The United Kingdom government’s attempts to create consensus around a Brexit deal have collapsed. Now the people must be allowed to have their say again.
Despite British Prime Minister Theresa May’s insistence that her plan was the only possible outcome, Parliament rejected it by an unprecedented majority of 230 votes — the largest defeat in modern British political history.
Parliament was right to reject the deal. It doesn’t meet the promises made to the British electorate in 2016 — we were told we could “take back control” from Brussels while simultaneously enjoying the exact same benefits as a full European Union member. Instead, this deal would have left us poorer while ensuring we were bound by E.U. rules for years to come. Worse still, we would have given up our say in how these rules were to be made.
But the real reason this deal was deemed unpalatable by the overwhelming majority of our elected representatives was that it settles almost nothing. Far from providing the country with much-needed certainty, it would merely have postponed all of the difficult decisions until later, surrendering all of our leverage in the negotiations in the process. Under this deal, on March 29, Britain would have entered an era of “Brexternity.” The rest of my lifetime would have been spent with the same issues — broadly, trade negotiations and political relationships — endlessly consuming policymakers and the media alike.
Which brings us to young people, who will be responsible for clearing up the mess our elders make of Brexit. It didn’t matter, apparently, that some 3 in 4 young people voted to Remain. It didn’t matter that the number of Remain-backing 18- to 24-year-olds is now up to 8 in 10. The prime minister and her cabinet repeatedly ignored the growing objections from a younger generation who see Britain’s interests as better served standing alongside our European neighbors than apart from them. Now the government is facing the consequences.
Front and center of the calls for a People’s Vote on the future direction of this country are young people. In one of the very few upsides of Britain’s current political crisis, the younger generation is finally being taken seriously as our politicians bicker and fight like children., a group of which I am a co-founder, has tirelessly lobbied representatives over the course of the past 12 months to help push for a second referendum, and since we began, the political landscape has shifted irrevocably in our favor.
In modern democracies across the world, commentators are taking note of a widening generational chasm. With representative democracy in essence unrepresentative of the young — our politicians are older than us, and we almost always lack the numbers necessary to determine their electoral victory or defeat — we have been forced to find new and innovative ways of demanding our interests are on the agenda.
Brexit was the last straw for many of Britain’s young, and their passion and energy in opposition has been channeled into a movement offering a new path for our country. The People’s Vote campaign was laughed at when it launched in April. A referendum on our final terms of departure was considered a pipe dream for campaigners such as myself. But it has since entered the mainstream and will be the only way forward for a country desperate to avoid a calamitous Brexit or total stagnation.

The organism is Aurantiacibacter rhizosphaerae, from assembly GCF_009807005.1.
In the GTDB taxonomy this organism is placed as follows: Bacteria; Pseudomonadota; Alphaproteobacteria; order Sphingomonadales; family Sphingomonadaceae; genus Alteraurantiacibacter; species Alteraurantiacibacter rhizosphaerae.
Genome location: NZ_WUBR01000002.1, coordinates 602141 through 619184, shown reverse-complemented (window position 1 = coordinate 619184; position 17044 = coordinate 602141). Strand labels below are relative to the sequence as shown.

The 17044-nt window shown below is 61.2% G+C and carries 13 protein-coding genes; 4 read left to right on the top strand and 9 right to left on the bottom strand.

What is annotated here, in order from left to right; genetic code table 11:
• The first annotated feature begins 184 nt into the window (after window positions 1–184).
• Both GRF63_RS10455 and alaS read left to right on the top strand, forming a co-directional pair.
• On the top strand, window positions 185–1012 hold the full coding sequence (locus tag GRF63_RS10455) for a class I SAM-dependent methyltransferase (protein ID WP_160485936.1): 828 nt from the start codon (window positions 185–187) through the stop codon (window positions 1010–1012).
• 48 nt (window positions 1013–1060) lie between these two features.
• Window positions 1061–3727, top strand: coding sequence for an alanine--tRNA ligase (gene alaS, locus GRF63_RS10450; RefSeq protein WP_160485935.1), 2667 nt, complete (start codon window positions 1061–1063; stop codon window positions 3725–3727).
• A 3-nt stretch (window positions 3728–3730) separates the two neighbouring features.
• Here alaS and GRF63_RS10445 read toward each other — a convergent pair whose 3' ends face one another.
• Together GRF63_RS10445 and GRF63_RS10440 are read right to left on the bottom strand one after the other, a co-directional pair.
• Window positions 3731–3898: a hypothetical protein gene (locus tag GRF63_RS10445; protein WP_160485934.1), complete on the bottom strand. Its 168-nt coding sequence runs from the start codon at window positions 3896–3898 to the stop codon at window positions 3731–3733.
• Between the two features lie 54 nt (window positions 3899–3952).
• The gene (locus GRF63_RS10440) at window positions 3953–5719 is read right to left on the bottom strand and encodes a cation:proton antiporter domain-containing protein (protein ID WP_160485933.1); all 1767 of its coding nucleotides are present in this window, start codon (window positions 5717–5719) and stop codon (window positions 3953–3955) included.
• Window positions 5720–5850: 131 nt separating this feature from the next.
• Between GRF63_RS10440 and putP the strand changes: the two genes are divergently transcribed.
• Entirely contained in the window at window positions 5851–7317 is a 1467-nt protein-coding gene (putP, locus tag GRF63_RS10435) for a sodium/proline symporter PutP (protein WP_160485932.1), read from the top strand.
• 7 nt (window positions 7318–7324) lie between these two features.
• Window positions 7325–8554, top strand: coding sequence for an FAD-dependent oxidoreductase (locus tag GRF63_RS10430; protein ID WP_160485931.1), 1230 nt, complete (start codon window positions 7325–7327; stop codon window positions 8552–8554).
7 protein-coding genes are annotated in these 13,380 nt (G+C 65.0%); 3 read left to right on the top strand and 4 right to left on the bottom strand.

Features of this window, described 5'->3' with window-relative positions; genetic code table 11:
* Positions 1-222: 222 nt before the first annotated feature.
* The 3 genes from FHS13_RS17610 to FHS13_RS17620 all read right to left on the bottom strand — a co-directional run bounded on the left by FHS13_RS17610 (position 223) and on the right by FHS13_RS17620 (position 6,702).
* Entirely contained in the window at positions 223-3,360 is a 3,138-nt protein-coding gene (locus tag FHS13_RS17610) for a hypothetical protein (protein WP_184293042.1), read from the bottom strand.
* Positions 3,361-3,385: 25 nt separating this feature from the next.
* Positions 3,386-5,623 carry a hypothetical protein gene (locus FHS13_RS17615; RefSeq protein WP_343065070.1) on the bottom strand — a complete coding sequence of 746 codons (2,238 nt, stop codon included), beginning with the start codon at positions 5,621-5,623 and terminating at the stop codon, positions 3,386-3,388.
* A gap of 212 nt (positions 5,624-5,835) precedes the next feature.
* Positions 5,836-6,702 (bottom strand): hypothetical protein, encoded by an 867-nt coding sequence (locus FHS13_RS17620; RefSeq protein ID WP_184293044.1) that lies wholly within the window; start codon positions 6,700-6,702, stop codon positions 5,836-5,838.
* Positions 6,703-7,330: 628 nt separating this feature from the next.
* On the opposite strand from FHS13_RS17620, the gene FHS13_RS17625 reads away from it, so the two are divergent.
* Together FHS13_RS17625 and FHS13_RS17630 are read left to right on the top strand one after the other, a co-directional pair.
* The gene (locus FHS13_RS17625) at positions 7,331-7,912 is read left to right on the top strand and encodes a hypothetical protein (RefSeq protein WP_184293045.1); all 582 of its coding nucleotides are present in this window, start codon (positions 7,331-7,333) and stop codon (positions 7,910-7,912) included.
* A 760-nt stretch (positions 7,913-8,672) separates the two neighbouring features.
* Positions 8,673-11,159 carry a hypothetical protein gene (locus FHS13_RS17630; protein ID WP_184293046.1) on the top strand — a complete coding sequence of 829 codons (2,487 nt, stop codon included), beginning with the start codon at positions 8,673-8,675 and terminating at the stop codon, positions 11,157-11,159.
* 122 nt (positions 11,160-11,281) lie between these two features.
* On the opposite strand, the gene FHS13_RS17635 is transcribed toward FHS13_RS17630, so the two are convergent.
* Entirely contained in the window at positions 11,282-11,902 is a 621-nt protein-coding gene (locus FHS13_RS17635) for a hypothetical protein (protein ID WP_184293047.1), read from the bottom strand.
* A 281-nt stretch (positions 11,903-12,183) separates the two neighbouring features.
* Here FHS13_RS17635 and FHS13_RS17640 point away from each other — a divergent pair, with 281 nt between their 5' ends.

So what happens next? Jeremy Corbyn, the leader of the opposition, lost the vote of no confidence he tabled in the government last night. May took to the podium to say she will reach across the benches to find a solution — after more than two years of refusing to do so. It then transpired that this grand exercise in consensus-building would not include Corbyn, who refuses to engage until the option of a No Deal departure is taken off the table. The gridlock continues, costing the nation $645 million per week.
Corbyn’s plan involves the same sort of have-your-cake-and-eat-it-too logic (“cakeism,” as it is known in Brussels) of which the government stands accused. A “jobs-first” Brexit is a pipe dream. Members of his front bench have expressed doubts about the prospect of renegotiation; the country wants certainty, not a further back and forth.
Fundamentally, both Corbyn and May refuse to face up to reality. Her plan is dead. His is deluded. What was promised in 2016 cannot be delivered. There is, understandably, no Brexit that leaves us with the same benefits that we enjoyed as members of the E.U. without incurring some costs. New facts have emerged about the reality of leaving the E.U., including the potential of a hard border between Northern Ireland and the Republic of Ireland, and a $50 billion divorce bill. It is reasonable to ask the people whether they want to continue on a course that is not as easy as it first seemed.
Factions in Parliament disagree intractably on the trade-offs Brexit should involve. Some want more sovereignty at the cost of significant economic damage. Others prefer to minimize damage but to lose the control promised to voters. Neither option is particularly palatable, and no outcome will be able to command a majority in Parliament.
For this reason, the country has just one option left: handing the decision back to the people to decide. Young people will be at the center this time round — and rightly so.
Lara Spirit is co-founder of, which is campaigning for a second Brexit referendum.